Watching the beautiful and award-winning film, Faces|Voices, produced as part of the [Re:]Entanglements project, and featuring the film’s participants voicing their responses to Northcote Thomas’ photographic archive, I moved the group to consider whether Thomas’s images were necessarily ‘silent’ in the first place. (In what ways are these images silent? For whom? In what languages?)

Drawing the link between Anthropology’s motivation of filling supposed gaps about distant others and the related violence of Western knowledge-making, I used the film as a starting point to complicate questions of who, in the colonial anthropological project, had voice and who were silenced. I wanted to push the Art Assassins away from a simple reading of Northcote Thomas as the powerful agent of colonialism and his subjects as agentless victims. While we cannot, and should not, ignore the colonial context of Northcote Thomas’s anthropological surveys, it became clear that we can achieve this without reproducing its grammars of violence.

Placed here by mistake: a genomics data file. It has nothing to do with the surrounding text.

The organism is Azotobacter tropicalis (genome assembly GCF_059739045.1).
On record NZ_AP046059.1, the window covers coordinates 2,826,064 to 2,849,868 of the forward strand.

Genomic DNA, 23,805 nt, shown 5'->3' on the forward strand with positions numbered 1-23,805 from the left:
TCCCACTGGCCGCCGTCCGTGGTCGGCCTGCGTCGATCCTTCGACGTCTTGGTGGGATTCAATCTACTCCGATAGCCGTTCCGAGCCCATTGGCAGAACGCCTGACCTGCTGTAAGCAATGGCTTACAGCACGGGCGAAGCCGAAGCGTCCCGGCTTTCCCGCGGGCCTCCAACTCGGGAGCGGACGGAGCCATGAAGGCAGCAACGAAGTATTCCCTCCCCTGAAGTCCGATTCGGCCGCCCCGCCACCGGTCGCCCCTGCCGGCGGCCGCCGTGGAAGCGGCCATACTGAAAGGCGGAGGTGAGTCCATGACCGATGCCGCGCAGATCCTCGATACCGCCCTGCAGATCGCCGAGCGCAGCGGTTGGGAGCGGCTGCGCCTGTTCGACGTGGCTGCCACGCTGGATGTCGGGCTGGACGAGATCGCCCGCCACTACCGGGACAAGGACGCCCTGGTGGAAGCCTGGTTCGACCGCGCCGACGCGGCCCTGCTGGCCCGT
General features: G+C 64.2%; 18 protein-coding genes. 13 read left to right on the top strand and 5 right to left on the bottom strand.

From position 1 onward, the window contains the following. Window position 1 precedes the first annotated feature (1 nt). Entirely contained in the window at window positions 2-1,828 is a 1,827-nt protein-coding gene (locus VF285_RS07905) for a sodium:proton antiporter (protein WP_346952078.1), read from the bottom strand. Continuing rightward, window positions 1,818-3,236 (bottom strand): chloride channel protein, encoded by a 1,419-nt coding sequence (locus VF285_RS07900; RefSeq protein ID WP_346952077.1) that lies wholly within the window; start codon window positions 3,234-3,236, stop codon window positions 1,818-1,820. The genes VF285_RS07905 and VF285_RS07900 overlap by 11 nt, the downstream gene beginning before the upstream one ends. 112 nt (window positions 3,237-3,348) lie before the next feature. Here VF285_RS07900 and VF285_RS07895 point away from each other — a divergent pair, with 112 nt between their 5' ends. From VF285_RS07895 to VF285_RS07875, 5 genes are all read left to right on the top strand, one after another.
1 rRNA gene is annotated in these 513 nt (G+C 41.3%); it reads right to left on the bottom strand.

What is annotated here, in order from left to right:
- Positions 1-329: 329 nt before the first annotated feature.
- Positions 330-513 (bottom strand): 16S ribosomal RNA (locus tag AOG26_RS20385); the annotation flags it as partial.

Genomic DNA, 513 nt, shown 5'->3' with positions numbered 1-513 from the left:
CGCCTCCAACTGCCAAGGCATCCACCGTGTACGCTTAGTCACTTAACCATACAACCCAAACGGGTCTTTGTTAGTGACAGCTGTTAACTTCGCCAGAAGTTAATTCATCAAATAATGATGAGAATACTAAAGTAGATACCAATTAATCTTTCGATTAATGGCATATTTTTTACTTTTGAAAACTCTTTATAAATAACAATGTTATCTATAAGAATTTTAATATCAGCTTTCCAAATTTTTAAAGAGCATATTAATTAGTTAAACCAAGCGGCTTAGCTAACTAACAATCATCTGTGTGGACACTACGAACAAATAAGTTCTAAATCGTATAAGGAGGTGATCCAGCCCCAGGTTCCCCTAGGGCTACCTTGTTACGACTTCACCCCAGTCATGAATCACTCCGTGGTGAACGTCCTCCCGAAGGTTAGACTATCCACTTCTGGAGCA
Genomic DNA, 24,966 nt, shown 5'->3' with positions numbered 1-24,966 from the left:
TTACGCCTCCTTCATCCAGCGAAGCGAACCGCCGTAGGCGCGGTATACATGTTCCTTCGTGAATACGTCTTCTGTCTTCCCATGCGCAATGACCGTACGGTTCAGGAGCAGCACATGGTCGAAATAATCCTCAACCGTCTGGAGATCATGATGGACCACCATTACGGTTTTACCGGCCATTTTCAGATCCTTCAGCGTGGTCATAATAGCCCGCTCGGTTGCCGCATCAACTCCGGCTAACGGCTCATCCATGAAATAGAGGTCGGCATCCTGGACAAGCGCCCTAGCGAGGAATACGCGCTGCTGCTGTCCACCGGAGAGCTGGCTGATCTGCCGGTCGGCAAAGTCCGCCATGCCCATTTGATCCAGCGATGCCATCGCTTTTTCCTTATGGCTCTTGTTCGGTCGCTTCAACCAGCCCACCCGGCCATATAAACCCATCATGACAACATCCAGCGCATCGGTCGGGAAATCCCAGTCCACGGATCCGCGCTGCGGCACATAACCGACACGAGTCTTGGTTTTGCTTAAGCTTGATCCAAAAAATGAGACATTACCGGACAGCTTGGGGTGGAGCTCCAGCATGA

Tina M Campt, Listening to Images book
Tina M. Campt’s inspirational book, Listening to Images (Duke University Press, 2017).

To ground this reading, I introduced the group to Tina M. Campt’s concept of ‘listening to images’, which she describes as both…

a description and a method … [It] opens up the radical interpretive possibilities of images …. To ‘listen to’ rather than simply ‘look at’ images is a conscious decision to challenge the equation of vision with knowledge by engaging photography through a sensory register that is critical to Black Atlantic cultural formations: sound.

Resisting the practice, then, of allowing the eyes to ‘read’ silence in Northcote Thomas’ ‘voiceless’ photographic archive, we instead privileged alternative frequencies by listening closely to the images and expressing our discoveries in a free-writing exercise. Rather than finding misery in the archive, the Art Assassins wrote of joy, talent, romance and longing. It is here that the ‘low hum’of resistance to the colonial project might be found.